More than 75 years in France who have not received a Covid vaccine to be called

More than 75 years in France who have not received a Covid vaccine to be called

The Minister of Health, Olivier Véran, announced updated measures to combat the spread of the Covid virus in France, during a press conference last night (March 25).
In the 24 hours before the press conference, 45,641 people tested positive for Covid-19 in France.

The positivity rate, showing the number of positive tests out of all tests done in the past seven days, is 8%.

Mr Véran said: “The trend almost everywhere is for the epidemic to accelerate.”

Here are the measures he announced.

Beginning of vaccination for the 70 to 74 age group

Vaccination for all people aged 70 to 74 will begin on Saturday March 27 in France.

In this age group, people can be vaccinated in vaccination centers, by a general practitioner or in pharmacies.

Read more: Covid jab open to everyone over 70 in France from Saturday 27

A telephone network is also being set up to contact people over the age of 75 who have not yet received a vaccine.

Mr. Véran said that the telephone contact system, organized by the Health Insurance, would be “systematic” and that 3,000 people would work there.

Three additional departments to have stricter rules

Mr. Véran confirmed that the departments of Aube, Nièvre and Rhône will join 16 other departments already subject to stricter containment rules from March 27.

He said after consultation with local officials, it seemed “essential to strengthen protective measures” in the three departments.

Read more: Stricter Covid rules for three other French departments

The number of departments under “heightened surveillance” because of signs of the virus spreading has risen to 24, of which 16 have joined the list.

These are: Ain, Alpes-de-Haute-Provence, Ardennes, Indre-et-Loire, Isère, Jura, Loir-et-Cher, Loire, Lozère, Marne, Meuse, Orne, Savoie, Haute-Savoie, Vaucluse and Yonne .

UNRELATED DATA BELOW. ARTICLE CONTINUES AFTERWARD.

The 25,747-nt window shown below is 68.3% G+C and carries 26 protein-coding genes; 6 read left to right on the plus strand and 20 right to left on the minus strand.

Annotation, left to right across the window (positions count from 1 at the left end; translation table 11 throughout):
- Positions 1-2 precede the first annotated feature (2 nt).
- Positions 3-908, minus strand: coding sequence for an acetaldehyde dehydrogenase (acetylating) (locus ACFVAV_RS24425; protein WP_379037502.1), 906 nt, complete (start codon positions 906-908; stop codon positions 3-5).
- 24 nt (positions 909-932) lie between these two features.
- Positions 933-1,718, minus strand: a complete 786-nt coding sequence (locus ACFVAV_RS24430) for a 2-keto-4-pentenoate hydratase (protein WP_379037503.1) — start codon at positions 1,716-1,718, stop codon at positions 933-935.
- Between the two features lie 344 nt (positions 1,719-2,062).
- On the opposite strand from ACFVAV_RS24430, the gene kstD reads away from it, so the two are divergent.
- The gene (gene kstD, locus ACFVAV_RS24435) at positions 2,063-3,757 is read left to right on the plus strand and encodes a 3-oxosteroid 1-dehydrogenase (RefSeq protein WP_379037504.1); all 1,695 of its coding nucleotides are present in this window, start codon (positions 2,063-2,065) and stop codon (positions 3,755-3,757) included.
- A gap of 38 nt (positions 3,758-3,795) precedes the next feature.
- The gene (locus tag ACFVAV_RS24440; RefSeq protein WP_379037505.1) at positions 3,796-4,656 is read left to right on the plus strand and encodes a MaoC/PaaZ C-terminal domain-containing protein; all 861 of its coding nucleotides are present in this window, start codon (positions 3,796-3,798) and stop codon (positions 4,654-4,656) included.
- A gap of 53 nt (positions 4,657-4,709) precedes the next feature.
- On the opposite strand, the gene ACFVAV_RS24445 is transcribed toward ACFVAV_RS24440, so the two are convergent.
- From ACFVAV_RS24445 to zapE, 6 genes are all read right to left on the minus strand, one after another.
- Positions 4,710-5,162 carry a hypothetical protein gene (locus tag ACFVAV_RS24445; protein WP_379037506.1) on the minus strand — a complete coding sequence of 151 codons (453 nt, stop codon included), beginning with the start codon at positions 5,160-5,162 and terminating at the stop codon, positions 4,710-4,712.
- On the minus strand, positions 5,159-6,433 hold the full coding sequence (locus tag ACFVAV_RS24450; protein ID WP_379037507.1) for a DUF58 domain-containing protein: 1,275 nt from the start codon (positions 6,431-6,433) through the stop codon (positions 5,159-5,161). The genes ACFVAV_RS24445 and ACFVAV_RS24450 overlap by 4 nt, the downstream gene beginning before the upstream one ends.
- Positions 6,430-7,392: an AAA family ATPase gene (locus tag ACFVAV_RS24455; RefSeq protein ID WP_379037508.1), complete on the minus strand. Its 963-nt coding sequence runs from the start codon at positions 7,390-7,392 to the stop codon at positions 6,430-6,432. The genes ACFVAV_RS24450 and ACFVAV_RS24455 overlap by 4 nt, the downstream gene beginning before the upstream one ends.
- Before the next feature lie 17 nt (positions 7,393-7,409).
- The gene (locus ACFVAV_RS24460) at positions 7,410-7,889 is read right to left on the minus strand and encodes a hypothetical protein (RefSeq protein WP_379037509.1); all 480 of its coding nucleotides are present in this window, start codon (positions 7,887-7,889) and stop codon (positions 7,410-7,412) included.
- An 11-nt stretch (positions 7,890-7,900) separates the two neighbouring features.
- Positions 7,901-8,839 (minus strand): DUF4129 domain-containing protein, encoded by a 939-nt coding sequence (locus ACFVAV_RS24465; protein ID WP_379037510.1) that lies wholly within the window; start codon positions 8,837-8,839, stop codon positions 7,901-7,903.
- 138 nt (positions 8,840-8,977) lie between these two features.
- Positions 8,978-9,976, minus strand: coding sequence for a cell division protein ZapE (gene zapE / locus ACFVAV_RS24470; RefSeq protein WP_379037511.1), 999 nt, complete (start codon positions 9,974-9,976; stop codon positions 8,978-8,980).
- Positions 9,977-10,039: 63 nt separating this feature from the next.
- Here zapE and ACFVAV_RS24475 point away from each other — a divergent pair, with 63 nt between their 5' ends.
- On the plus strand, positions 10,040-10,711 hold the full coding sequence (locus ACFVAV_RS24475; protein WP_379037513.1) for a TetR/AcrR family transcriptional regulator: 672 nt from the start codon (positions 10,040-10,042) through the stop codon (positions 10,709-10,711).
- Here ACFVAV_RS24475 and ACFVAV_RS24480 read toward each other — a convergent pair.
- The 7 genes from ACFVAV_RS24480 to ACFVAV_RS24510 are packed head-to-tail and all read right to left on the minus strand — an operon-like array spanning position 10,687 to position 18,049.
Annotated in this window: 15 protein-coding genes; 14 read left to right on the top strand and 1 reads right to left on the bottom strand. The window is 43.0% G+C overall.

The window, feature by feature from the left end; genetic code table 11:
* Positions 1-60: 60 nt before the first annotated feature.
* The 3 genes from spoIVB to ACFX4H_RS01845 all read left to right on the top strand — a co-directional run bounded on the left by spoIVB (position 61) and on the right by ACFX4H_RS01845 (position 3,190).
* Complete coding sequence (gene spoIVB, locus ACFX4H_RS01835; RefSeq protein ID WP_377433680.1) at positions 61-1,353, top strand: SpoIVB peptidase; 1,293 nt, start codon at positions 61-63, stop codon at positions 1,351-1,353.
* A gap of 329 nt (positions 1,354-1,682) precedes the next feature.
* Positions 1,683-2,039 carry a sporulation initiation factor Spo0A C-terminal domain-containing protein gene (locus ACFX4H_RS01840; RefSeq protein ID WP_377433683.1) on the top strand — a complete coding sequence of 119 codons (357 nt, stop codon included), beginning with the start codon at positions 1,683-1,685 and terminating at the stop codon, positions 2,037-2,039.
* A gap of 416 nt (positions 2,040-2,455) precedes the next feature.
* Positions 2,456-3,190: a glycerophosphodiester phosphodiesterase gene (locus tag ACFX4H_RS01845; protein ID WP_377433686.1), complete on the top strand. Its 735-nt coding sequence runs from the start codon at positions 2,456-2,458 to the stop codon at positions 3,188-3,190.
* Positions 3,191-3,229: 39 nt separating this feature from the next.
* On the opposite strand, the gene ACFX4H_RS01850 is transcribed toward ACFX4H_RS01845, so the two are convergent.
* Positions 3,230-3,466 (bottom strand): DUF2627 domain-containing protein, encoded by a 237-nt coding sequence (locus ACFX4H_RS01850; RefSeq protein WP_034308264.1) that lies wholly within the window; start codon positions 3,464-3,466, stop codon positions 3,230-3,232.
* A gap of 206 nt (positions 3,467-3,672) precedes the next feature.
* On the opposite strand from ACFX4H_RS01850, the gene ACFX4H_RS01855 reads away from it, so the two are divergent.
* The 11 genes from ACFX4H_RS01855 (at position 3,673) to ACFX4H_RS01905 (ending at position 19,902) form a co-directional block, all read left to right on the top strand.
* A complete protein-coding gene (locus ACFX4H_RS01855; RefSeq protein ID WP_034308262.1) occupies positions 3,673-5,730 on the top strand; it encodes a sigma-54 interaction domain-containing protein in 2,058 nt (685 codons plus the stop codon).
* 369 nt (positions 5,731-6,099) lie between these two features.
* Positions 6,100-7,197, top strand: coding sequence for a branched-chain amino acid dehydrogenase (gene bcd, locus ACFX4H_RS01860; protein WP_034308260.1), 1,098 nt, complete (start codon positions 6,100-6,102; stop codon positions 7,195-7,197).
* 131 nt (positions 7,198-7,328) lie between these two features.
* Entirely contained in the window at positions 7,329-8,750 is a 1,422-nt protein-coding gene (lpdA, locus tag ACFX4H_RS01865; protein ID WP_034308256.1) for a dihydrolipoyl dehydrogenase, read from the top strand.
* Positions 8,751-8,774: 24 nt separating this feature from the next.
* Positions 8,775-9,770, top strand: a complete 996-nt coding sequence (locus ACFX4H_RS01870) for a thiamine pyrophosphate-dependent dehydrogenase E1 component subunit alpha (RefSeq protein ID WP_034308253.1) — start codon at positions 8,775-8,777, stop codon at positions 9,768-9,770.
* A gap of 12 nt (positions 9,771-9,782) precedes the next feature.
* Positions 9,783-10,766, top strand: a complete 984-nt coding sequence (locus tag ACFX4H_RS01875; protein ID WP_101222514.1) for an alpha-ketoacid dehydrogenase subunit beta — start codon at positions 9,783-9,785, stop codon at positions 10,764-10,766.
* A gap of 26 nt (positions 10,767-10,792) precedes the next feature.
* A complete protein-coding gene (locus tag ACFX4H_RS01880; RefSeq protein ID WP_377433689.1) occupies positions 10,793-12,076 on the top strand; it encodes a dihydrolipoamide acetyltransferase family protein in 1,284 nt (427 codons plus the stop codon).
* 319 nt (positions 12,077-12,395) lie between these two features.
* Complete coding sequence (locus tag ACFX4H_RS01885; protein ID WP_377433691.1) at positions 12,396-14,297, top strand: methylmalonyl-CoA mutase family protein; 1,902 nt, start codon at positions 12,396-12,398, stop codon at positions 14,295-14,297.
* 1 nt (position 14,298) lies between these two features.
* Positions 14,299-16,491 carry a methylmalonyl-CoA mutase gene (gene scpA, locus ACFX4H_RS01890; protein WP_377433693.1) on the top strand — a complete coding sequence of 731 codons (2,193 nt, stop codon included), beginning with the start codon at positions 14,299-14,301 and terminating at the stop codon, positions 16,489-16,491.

Mr Véran said the spread of the virus was still the most “worrying” in Ile-de-France, Hauts-de-France and Provence-Alpes-Côte d’Azur, which already have departments subject to stricter rules.

Outdoor meetings limited to 6

The “rule of six,” which previously applied to indoor gatherings, now applies to outdoor gatherings (with indoor gatherings against the rules in departments subject to more stringent measures).

The Minister of Health said: “Even though being outside reduces the risk, if you meet 15 people, you will inevitably lower your guard, remove your mask and increase the risk of getting infected.”

Speed ​​up vaccination

In order to increase vaccination efforts, nurses, medical students, retired physicians, dentists and veterinarians will soon be allowed to administer Covid vaccines.

Mr. Véran said: “We need everyone.”

As France recently started preparations to open mass vaccination centers, the Minister of Health also declared that he was not against the idea of ​​also opening driving vaccination centers.

He said, “Why not? I don’t know if we need it, but the sky’s the limit, so why not?

More than seven million people have now received a first dose of Covid vaccine in France.

Extra ICU beds in Ile-de-France

The number of intensive care beds in Ile-de-France for Covid-19 patients will be increased.

There are currently 1,400 beds occupied by Covid patients in the region.

The number of available beds will increase to 2,250, with 80% of other hospital activities being canceled to free up space.

Read more: Covid: Paris hospitals will have 600 additional ICU beds

Across France, Mr Véran said: “The pressure on hospitals, already high, will continue to increase in the coming days.”

There are currently 4,709 people in intensive care in France, including 408 admitted in the last 24 hours, according to figures from Public Health France on March 25.

No new, stricter restrictions … for the moment

The health minister said it was “too early” to measure the impact of the stricter rules put in place in 16 departments on March 20.

He justified the government’s decision to impose stricter rules rather than a complete lockdown, saying any measure had to be “acceptable” to people in France “exhausted by fighting without relief for a year”.

In a surprising reference to the novel 50 Shades of Gray (Fifty Shades of grey, in French), he described the stricter rules as “50 shades of measures that take into account the current epidemic situation and what we know about the virus” – rather than as a lockdown.

He also justified the decision to keep the schools open, saying closing them would be a “last resort, as it would have serious consequences”.

If the health situation worsened, the government “would wonder if [the rules] need to go further, ”he added.

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